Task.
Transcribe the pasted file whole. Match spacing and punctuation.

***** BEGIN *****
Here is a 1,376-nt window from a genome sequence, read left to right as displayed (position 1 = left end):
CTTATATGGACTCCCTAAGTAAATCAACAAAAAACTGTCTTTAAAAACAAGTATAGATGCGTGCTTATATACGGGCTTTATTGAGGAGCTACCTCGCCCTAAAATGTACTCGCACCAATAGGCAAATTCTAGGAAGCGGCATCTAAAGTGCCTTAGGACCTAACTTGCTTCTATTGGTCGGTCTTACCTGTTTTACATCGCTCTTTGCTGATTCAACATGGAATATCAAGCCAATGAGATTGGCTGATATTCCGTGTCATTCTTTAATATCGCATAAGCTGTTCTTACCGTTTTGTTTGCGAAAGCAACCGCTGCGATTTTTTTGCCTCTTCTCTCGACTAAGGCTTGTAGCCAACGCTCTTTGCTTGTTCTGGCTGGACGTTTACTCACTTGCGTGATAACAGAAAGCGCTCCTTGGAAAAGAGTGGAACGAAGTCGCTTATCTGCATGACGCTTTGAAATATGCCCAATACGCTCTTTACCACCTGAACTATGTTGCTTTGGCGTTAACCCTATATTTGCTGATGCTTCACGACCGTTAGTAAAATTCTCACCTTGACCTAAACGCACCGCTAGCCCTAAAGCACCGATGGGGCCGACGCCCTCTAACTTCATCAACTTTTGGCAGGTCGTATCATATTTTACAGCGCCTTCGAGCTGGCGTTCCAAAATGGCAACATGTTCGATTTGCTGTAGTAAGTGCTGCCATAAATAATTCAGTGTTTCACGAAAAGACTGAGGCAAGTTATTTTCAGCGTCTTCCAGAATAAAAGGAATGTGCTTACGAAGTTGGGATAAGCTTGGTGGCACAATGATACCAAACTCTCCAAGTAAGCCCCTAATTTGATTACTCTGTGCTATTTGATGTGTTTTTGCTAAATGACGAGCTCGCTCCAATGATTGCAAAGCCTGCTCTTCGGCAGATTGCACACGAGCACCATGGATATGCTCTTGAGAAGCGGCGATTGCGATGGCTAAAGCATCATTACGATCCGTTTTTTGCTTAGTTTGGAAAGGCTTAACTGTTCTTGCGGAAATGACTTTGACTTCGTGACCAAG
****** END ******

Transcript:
Here is a 1,376-nt window from a genome sequence, read left to right as displayed (position 1 = left end):
CTTATATGGACTCCCTAAGTAAATCAACAAAAAACTGTCTTTAAAAACAAGTATAGATGCGTGCTTATATACGGGCTTTATTGAGGAGCTACCTCGCCCTAAAATGTACTCGCACCAATAGGCAAATTCTAGGAAGCGGCATCTAAAGTGCCTTAGGACCTAACTTGCTTCTATTGGTCGGTCTTACCTGTTTTACATCGCTCTTTGCTGATTCAACATGGAATATCAAGCCAATGAGATTGGCTGATATTCCGTGTCATTCTTTAATATCGCATAAGCTGTTCTTACCGTTTTGTTTGCGAAAGCAACCGCTGCGATTTTTTTGCCTCTTCTCTCGACTAAGGCTTGTAGCCAACGCTCTTTGCTTGTTCTGGCTGGACGTTTACTCACTTGCGTGATAACAGAAAGCGCTCCTTGGAAAAGAGTGGAACGAAGTCGCTTATCTGCATGACGCTTTGAAATATGCCCAATACGCTCTTTACCACCTGAACTATGTTGCTTTGGCGTTAACCCTATATTTGCTGATGCTTCACGACCGTTAGTAAAATTCTCACCTTGACCTAAACGCACCGCTAGCCCTAAAGCACCGATGGGGCCGACGCCCTCTAACTTCATCAACTTTTGGCAGGTCGTATCATATTTTACAGCGCCTTCGAGCTGGCGTTCCAAAATGGCAACATGTTCGATTTGCTGTAGTAAGTGCTGCCATAAATAATTCAGTGTTTCACGAAAAGACTGAGGCAAGTTATTTTCAGCGTCTTCCAGAATAAAAGGAATGTGCTTACGAAGTTGGGATAAGCTTGGTGGCACAATGATACCAAACTCTCCAAGTAAGCCCCTAATTTGATTACTCTGTGCTATTTGATGTGTTTTTGCTAAATGACGAGCTCGCTCCAATGATTGCAAAGCCTGCTCTTCGGCAGATTGCACACGAGCACCATGGATATGCTCTTGAGAAGCGGCGATTGCGATGGCTAAAGCATCATTACGATCCGTTTTTTGCTTAGTTTGGAAAGGCTTAACTGTTCTTGCGGAAATGACTTTGACTTCGTGACCAAG